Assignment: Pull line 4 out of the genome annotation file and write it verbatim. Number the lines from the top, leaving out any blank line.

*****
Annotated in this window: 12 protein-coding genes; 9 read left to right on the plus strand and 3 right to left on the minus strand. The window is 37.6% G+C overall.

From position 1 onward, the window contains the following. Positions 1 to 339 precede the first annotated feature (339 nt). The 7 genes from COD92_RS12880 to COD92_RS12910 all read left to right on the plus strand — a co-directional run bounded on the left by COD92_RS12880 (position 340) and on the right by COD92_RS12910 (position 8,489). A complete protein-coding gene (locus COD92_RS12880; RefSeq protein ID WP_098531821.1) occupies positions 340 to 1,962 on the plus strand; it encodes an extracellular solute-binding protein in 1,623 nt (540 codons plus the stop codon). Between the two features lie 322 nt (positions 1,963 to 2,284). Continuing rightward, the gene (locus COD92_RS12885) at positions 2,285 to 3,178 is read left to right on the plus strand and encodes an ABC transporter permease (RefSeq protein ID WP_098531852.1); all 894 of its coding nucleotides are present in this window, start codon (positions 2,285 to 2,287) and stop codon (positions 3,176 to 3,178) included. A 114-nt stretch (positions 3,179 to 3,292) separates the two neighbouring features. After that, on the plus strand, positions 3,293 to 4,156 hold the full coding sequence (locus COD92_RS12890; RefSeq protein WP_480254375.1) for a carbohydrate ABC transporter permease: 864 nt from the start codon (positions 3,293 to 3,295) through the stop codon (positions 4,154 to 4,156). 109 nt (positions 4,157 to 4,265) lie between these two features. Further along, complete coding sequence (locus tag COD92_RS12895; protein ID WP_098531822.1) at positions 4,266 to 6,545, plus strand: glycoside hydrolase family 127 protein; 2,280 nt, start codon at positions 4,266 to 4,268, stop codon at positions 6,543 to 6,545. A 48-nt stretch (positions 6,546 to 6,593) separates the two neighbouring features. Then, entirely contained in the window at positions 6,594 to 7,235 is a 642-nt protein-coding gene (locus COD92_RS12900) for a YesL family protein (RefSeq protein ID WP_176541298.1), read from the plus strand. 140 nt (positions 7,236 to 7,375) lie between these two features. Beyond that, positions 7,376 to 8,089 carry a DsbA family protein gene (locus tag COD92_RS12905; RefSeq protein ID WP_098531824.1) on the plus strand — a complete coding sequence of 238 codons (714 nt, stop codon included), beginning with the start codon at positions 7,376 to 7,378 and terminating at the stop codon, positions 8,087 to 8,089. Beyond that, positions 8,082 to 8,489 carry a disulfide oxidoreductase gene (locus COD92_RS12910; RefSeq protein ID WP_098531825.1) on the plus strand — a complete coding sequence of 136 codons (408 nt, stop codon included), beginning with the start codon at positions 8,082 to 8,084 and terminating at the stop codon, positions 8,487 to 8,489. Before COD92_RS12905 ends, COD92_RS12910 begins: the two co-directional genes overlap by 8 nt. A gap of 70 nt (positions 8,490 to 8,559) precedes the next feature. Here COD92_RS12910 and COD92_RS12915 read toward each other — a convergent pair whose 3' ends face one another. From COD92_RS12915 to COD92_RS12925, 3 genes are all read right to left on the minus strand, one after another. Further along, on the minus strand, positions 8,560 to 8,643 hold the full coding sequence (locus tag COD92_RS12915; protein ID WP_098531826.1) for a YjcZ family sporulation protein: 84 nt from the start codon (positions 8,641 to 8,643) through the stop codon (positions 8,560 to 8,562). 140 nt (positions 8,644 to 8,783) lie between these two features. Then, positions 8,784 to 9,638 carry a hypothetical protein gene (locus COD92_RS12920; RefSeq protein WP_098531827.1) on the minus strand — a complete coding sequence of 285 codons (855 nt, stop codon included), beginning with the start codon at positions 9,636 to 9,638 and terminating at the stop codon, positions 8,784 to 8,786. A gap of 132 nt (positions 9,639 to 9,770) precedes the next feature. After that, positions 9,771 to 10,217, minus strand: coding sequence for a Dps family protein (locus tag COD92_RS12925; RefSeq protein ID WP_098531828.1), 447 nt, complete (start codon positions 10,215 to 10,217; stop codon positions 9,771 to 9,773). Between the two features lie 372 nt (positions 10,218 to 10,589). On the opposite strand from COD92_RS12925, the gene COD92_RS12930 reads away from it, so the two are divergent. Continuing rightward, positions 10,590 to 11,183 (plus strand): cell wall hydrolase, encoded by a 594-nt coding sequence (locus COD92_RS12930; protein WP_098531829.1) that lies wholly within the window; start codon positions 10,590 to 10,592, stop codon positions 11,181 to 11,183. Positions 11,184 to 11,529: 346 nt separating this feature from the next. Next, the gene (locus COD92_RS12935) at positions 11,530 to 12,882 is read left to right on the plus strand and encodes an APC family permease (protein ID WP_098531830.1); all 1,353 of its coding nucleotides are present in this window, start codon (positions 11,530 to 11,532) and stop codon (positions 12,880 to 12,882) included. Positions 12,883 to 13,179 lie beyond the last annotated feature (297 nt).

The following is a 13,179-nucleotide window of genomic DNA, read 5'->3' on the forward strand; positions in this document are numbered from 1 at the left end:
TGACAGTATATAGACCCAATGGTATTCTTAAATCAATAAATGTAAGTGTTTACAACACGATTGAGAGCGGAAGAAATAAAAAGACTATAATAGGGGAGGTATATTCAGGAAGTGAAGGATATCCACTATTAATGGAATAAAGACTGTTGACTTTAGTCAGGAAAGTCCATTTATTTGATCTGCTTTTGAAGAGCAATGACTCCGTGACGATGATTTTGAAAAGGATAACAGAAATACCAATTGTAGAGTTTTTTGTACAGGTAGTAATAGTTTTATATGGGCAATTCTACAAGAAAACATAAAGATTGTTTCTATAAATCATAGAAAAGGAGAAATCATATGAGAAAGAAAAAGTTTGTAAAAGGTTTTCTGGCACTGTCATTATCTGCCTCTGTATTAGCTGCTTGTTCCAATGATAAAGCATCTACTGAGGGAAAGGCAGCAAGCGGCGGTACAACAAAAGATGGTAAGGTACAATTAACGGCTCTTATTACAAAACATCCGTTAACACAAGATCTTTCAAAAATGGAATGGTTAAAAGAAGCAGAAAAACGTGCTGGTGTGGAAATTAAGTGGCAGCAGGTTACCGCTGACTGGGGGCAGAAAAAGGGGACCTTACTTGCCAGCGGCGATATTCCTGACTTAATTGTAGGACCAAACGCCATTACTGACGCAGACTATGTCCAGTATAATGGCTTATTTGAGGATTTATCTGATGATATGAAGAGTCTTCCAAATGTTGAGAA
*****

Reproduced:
TGACAGTATATAGACCCAATGGTATTCTTAAATCAATAAATGTAAGTGTTTACAACACGATTGAGAGCGGAAGAAATAAAAAGACTATAATAGGGGAGGTATATTCAGGAAGTGAAGGATATCCACTATTAATGGAATAAAGACTGTTGACTTTAGTCAGGAAAGTCCATTTATTTGATCTGCTTTTGAAGAGCAATGACTCCGTGACGATGATTTTGAAAAGGATAACAGAAATACCAATTGTAGAGTTTTTTGTACAGGTAGTAATAGTTTTATATGGGCAATTCTACAAGAAAACATAAAGATTGTTTCTATAAATCATAGAAAAGGAGAAATCATATGAGAAAGAAAAAGTTTGTAAAAGGTTTTCTGGCACTGTCATTATCTGCCTCTGTATTAGCTGCTTGTTCCAATGATAAAGCATCTACTGAGGGAAAGGCAGCAAGCGGCGGTACAACAAAAGATGGTAAGGTACAATTAACGGCTCTTATTACAAAACATCCGTTAACACAAGATCTTTCAAAAATGGAATGGTTAAAAGAAGCAGAAAAACGTGCTGGTGTGGAAATTAAGTGGCAGCAGGTTACCGCTGACTGGGGGCAGAAAAAGGGGACCTTACTTGCCAGCGGCGATATTCCTGACTTAATTGTAGGACCAAACGCCATTACTGACGCAGACTATGTCCAGTATAATGGCTTATTTGAGGATTTATCTGATGATATGAAGAGTCTTCCAAATGTTGAGAA